less able to complete basic human tasks instead leaning towards more typically fly tasks as his characterisation and control switch. This switch is at first viewed as a gift and accepted however; as the Brundle changes so does the film’s narrative instead leading the audience to question Brundle’s humanity. Veronica Quaife’s dialogue ‘Something went wrong…When you went through, something went wrong.’ (The Fly, 1986) further shows the idea of metamorphosis being abnormal and inhumane as even after trying to deal with Brundle’s change in a loving way she learns that it is too late especially when he takes things too far with an attempt at experimenting on other humans. This is symbolic of being inhumane and monstrous because it is similar to humans testing on animals and the view on this is cruel. A more historical example of popular narrative that also takes the stance of metamorphosis as fearful and wrong but in a more psychological way is Strange Case of Dr Jekyll and Mr Hyde. Stevenson’s story explores therianthropy as well as physiognomy with the idea of multiple personalities. The physiognomy of Jekyll would morph to form the physiognomy of Hyde exploring multiple characterisations but also connote the idea of good versus evil as when characters would interact with Jekyll they felt comfortable and welcome however, when faced with Hyde they were overcome with uneasiness. ‘It was for one minute that I saw him, but the hair stood upon my head like quills.’ (Stevenson, 1886:8) A contemporary example that similarly looks at metamorphosis through multiple personalities is Darren Aronofsky’s Black Swan (2010). Both symbolise the change in therianthropy as a doppelganger and both use this doppelganger to connote the internal struggle in the main characters. As Nina struggles to find herself in Black Swan, Jekyll struggles to contain the effects of his experiment and in ways both characters lose their minds due to their change. This way of expressing metamorphosis clearly shows the audience the binary oppositions of before the therianthropy and after and allows them surveillance of the evolving change especially psychologically. This is also something The Fly allows but in a more physically imaged way. ‘He put the glass to his lips and drank at one gulp…his face became suddenly black and the features seemed to melt and alter.’ (Stevenson, 1886:9) Correspondingly to The Fly the physical alteration of Jekyll’s physiognomy is suggested as monstrous with words such as ‘melt’ and ‘suddenly black’ which are usually denotations of evil craft as well as the curious behaviour of characters who want to see who Hyde as if to treat him as something out of a zoo. Alternatively though the idea of metamorphosis through experimentation is treated differently in The Fly and Stevenson’s novel. Whereas, in The Fly Brundle’s enthusiastic behaviour is suggestive of playing God Strange Case of Dr Jekyll and Mr Hyde looks at metamorphosis in a more magic driven way through potion making. Harry Potter and the Prisoner of Azkaban also looks at the effects of metamorphosis in a magic driven way. ‘The potion that Professor Snape has been making for me is a very recent discovery. It makes me safe, you see. As long as I take it in the week preceding the full moon, I keep my mind when I transform.’ (Rowling, 1999:18) Unlike the stereotypical traditional ideology of werewolves Rowling uses the idea of magic to instigate the prevention of Lupin’s loss of control through his metamorphosis. If he takes this magic potion he is still his same character when transformed, the werewolf being cannot take over. Therefore, Rowling is also trying to convey the ideology of therianthropy as safe and belonging in her world. Even though she uses traditional conventions of werewolves such as with the biting of Lupin by Fenrir Greyback and the negative assumptions made by characters towards Lupin’s state (especially leading to his resigning) she brings in her own ideas to back up her belief of safe metamorphosis. One example of this is the fact that Dumbledore hires Lupin to teach at a school full of adolescents (stereotypically werewolves’ main targets). The fact that he teaches Defence against the Dark Arts is also symbolic of his safely hood. If his metamorphosis was represented as dangerous would he still be chosen to teach? Rowling uses metamorphic characters as comparison to show the belonging of Lupin such as Animagi. Animagi are seen as useful and welcome in the wizarding world so it is encouraging towards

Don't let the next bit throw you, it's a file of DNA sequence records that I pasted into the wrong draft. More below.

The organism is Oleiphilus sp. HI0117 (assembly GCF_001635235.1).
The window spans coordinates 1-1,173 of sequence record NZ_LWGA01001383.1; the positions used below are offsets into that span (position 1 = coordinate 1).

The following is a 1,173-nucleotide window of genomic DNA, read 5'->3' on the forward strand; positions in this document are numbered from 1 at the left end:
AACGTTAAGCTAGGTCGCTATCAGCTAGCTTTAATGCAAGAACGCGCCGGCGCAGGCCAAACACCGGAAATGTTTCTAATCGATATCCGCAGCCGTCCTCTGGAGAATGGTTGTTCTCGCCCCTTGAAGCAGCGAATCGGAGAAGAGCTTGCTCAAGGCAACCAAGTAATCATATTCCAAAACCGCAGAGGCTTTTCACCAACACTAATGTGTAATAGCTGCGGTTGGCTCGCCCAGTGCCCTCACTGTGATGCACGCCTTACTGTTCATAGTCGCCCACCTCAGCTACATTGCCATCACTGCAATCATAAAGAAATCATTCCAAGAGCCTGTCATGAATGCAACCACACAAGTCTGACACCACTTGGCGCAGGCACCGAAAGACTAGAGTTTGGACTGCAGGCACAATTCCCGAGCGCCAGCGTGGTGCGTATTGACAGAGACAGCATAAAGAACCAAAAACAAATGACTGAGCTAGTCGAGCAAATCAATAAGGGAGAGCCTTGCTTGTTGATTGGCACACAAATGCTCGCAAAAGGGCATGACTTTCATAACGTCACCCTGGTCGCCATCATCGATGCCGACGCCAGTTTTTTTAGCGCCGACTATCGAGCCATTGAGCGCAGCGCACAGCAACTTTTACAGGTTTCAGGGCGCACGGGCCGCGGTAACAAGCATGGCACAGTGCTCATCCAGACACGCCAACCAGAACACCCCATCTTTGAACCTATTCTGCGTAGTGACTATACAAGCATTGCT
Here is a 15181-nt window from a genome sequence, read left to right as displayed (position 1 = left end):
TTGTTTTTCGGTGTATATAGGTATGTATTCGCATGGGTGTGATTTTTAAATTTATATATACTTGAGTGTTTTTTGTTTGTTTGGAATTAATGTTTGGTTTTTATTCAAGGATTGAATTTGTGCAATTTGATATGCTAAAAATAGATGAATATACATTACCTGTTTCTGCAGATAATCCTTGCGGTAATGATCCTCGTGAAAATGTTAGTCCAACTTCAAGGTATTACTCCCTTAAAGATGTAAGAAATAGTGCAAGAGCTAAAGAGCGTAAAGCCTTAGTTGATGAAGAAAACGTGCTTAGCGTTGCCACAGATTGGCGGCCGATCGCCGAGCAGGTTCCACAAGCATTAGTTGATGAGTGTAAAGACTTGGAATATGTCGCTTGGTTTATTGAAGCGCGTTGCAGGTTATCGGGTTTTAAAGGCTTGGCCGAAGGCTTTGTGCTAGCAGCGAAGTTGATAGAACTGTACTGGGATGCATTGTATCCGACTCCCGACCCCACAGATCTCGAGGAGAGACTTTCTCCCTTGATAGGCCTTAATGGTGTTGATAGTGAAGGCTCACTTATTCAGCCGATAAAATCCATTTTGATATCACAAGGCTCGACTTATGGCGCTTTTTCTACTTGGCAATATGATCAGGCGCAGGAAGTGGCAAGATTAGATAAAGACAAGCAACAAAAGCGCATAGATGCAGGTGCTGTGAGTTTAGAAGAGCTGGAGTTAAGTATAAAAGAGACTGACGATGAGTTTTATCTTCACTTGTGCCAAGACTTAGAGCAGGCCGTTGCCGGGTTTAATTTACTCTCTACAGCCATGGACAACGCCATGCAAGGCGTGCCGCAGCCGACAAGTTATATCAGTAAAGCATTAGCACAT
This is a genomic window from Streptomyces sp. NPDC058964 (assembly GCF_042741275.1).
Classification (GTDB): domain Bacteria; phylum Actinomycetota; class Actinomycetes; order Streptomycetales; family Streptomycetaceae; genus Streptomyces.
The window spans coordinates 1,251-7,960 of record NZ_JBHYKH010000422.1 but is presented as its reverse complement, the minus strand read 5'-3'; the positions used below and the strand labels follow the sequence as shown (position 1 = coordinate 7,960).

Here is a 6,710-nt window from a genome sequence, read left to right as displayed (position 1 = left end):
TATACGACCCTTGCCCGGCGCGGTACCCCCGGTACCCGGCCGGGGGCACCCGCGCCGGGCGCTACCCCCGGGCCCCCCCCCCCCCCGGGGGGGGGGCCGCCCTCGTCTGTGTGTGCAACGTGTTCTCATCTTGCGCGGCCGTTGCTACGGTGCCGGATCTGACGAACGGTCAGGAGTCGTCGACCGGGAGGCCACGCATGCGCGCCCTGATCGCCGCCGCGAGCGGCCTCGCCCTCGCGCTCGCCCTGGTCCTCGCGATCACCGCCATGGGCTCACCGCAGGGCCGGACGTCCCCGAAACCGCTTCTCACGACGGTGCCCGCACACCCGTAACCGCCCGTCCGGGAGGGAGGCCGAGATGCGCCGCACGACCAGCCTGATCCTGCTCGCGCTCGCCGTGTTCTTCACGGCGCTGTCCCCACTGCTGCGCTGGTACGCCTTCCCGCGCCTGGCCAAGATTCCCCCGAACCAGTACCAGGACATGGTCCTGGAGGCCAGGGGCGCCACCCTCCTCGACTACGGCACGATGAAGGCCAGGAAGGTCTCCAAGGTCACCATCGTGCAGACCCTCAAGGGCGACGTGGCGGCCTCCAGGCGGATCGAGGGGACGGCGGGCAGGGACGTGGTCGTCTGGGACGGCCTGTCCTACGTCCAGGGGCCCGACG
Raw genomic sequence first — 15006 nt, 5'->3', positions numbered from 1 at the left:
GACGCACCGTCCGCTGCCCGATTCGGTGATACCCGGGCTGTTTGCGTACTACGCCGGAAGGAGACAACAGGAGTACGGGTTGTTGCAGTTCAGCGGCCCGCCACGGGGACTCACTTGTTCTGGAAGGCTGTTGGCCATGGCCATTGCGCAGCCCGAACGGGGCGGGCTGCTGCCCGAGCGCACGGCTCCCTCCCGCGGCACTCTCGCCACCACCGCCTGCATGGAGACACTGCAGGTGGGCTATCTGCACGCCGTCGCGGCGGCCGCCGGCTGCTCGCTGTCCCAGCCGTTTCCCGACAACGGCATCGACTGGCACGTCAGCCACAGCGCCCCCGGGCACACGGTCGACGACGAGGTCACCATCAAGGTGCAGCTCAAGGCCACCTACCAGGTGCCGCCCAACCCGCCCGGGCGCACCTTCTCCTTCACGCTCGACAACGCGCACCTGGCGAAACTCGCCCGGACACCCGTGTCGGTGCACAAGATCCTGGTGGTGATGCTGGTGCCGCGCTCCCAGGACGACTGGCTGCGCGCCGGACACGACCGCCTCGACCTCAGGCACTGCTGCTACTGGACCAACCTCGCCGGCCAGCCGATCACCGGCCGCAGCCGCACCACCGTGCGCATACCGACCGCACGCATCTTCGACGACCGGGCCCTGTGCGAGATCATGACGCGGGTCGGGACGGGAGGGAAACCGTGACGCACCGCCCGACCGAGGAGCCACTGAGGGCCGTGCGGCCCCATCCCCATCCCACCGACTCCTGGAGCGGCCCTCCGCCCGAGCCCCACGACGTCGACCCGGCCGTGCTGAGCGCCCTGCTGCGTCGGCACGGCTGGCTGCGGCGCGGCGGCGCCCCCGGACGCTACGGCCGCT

Lupin’s metamorphosis when his friends learn to become Animagi just to be able to keep him company. ‘And they didn’t desert me at all. Instead they did something for me that would make my transformations not only bearable, but the best times of my life. They became Animagi.’ (Rowling, 1999:18) The audience are taught to empathise with Lupin because he is seen as an outcast judged by the traditional view of a werewolf but after he is kept company the audience know for sure he is trustworthy and see his therianthropy as the thing that led to lasting friendship. In some ways the audience start to aspire to be like Lupin because he is looked up to by his students but also he has something that every human craves for, true friendship. Uncharted 2: Among Thieves takes a completely different stance towards the idea of metamorphosis especially when it comes to physiognomy. The metamorphosed characters of the game reside around the hiding place of the mythological Chintamanni Stone killing anyone who tries to steal it. In that aspect they are represented as guardians however, their main guardian use is to scare off rather than kill. ‘Scarecrows. Guardians to frighten trespassers.’ (Uncharted 2: Among Thieves, 2009) Naughty Dog has the ideology that physically ‘beast’ represented characters are seen as foreboding of harm and will stop misusers. Similarly to Harry Potter and the Philosopher’s Stone like the Mirror of Erised these guardians will only let those past who will use the stone rightfully. At first the audience is made to fear the guardians however, as events unfold and their metamorphosis is revealed as more human through the ripping off the head of a dead guardian the audience feel more inclined to trust them especially when they help Drake escape Lazarevic. In some ways these guardians link back to Greek mythology and the Minotaur with the heads of beasts and their job to protect something.

Conclusion
In conclusion, exploration of the portrayal of metamorphosis in popular narrative demonstrates a wide aspect of ideologies towards it however, all aim to create a response towards therianthropy from the audience whether it being a positive outlook towards it or a more wary and curious appeal. The broad time range of metamorphosis in popular narrative demonstrates the continuing popularity of the idea of therianthropy even through contemporary counter-typical views on it. It is arguable that the use of metamorphosis in popular narrative is to allow the audience a better insight of characters but could also suggest the availability of escapism from real life or the ability to see themselves metaphorically through unusual characters.